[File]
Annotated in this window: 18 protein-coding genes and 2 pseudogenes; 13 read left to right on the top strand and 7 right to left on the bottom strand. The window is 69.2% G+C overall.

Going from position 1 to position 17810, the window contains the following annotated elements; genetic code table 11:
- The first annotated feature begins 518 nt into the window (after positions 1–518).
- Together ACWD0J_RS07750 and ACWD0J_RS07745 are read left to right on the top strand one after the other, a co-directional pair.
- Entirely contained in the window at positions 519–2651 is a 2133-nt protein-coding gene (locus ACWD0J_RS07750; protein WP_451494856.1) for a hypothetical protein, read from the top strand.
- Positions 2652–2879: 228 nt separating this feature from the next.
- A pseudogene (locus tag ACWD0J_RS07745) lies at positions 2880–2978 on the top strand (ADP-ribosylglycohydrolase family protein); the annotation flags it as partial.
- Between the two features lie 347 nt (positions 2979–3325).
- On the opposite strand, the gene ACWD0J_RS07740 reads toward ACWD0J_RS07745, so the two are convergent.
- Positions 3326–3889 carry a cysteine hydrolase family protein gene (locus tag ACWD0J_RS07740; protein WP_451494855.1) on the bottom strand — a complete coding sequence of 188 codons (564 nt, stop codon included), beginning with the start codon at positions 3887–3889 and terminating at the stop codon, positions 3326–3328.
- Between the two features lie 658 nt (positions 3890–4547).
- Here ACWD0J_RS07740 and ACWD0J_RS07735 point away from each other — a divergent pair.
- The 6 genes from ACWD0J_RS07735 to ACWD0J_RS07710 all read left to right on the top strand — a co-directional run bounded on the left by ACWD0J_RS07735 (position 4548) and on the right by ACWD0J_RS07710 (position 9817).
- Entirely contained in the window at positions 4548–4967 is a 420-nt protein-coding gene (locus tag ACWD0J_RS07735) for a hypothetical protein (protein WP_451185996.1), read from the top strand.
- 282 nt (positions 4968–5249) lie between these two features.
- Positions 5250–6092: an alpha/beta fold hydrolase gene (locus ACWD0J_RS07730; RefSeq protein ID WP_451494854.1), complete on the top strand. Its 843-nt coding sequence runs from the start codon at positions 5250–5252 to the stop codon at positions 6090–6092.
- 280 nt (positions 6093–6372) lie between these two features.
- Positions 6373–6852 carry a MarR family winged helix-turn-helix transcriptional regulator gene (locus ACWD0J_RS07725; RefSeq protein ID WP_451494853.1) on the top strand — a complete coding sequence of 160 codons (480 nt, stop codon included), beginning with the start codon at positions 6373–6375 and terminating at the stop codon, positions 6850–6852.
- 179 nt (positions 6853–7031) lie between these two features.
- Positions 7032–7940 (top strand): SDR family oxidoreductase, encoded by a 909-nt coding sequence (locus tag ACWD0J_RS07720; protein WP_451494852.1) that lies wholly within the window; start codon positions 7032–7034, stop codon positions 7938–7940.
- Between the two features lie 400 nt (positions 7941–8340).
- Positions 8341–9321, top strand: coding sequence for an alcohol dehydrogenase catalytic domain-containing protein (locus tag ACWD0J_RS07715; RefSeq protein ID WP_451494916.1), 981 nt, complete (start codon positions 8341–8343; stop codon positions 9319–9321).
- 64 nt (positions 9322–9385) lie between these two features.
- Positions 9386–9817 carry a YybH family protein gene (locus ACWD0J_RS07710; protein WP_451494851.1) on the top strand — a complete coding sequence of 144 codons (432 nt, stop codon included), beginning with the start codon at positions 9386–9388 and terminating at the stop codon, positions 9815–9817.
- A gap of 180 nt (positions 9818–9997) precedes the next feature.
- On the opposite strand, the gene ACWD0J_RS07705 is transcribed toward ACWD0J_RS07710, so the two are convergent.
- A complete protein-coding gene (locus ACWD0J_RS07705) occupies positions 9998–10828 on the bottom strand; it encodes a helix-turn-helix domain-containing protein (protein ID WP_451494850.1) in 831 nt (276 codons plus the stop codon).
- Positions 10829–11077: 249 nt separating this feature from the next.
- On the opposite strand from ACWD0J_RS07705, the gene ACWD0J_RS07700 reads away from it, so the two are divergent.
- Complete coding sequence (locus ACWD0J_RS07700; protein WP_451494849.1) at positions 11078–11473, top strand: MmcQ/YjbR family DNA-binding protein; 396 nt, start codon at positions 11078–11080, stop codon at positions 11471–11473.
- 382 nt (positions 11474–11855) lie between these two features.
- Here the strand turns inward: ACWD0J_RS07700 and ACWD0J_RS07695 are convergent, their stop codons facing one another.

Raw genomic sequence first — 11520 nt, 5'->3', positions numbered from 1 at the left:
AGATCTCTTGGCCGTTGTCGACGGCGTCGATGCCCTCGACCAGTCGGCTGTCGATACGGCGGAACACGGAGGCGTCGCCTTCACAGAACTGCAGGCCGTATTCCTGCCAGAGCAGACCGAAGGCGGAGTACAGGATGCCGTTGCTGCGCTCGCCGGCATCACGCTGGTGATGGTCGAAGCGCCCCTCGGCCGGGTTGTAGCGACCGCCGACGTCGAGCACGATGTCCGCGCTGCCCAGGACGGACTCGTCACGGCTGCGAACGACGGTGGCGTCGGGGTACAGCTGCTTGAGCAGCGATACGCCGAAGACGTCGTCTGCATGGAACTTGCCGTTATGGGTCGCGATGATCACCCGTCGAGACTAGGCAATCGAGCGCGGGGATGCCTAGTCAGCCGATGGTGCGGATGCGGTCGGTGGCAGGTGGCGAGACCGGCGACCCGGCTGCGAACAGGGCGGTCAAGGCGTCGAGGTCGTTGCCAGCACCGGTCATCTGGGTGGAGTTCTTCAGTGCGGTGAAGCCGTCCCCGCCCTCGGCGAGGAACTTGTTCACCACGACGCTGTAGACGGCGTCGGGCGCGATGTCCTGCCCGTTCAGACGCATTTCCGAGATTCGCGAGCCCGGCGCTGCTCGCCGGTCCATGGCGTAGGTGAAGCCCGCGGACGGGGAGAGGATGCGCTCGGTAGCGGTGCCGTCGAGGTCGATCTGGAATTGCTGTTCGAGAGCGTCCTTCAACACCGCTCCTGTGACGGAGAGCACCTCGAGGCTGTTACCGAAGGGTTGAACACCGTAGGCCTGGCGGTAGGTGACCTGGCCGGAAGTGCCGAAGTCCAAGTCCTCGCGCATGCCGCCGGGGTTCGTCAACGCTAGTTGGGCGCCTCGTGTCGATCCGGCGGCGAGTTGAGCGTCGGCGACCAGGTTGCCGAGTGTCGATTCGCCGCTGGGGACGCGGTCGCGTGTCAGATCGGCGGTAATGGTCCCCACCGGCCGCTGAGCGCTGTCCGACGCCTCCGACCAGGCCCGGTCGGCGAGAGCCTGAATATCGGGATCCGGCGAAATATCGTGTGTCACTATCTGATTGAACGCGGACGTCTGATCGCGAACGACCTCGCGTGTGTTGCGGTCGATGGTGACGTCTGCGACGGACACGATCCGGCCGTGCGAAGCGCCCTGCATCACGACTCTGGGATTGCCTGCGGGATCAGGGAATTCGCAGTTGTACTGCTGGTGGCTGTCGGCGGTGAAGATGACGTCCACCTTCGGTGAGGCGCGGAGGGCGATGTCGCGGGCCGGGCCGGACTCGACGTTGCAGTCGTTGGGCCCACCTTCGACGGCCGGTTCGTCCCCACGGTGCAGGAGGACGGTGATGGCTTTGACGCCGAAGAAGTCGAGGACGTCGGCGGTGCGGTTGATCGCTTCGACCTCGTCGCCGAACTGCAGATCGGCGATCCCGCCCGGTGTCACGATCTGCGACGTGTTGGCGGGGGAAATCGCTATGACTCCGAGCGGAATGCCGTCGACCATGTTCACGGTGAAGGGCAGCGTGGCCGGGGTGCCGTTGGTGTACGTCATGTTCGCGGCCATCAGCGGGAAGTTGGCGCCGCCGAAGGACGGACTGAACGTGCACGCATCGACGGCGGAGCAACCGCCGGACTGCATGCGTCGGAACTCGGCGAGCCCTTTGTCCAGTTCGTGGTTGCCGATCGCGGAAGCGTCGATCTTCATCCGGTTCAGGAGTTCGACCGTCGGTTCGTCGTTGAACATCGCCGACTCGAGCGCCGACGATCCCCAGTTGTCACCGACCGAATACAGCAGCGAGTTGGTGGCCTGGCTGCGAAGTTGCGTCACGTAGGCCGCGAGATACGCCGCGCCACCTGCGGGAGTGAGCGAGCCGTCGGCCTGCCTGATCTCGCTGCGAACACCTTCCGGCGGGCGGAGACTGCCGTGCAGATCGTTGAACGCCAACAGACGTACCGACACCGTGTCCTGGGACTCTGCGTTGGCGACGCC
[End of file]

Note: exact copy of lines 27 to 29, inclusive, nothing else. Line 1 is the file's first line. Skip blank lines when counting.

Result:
- A complete protein-coding gene (locus ACWD0J_RS07705) occupies positions 9998–10828 on the bottom strand; it encodes a helix-turn-helix domain-containing protein (protein ID WP_451494850.1) in 831 nt (276 codons plus the stop codon).
- Positions 10829–11077: 249 nt separating this feature from the next.
- On the opposite strand from ACWD0J_RS07705, the gene ACWD0J_RS07700 reads away from it, so the two are divergent.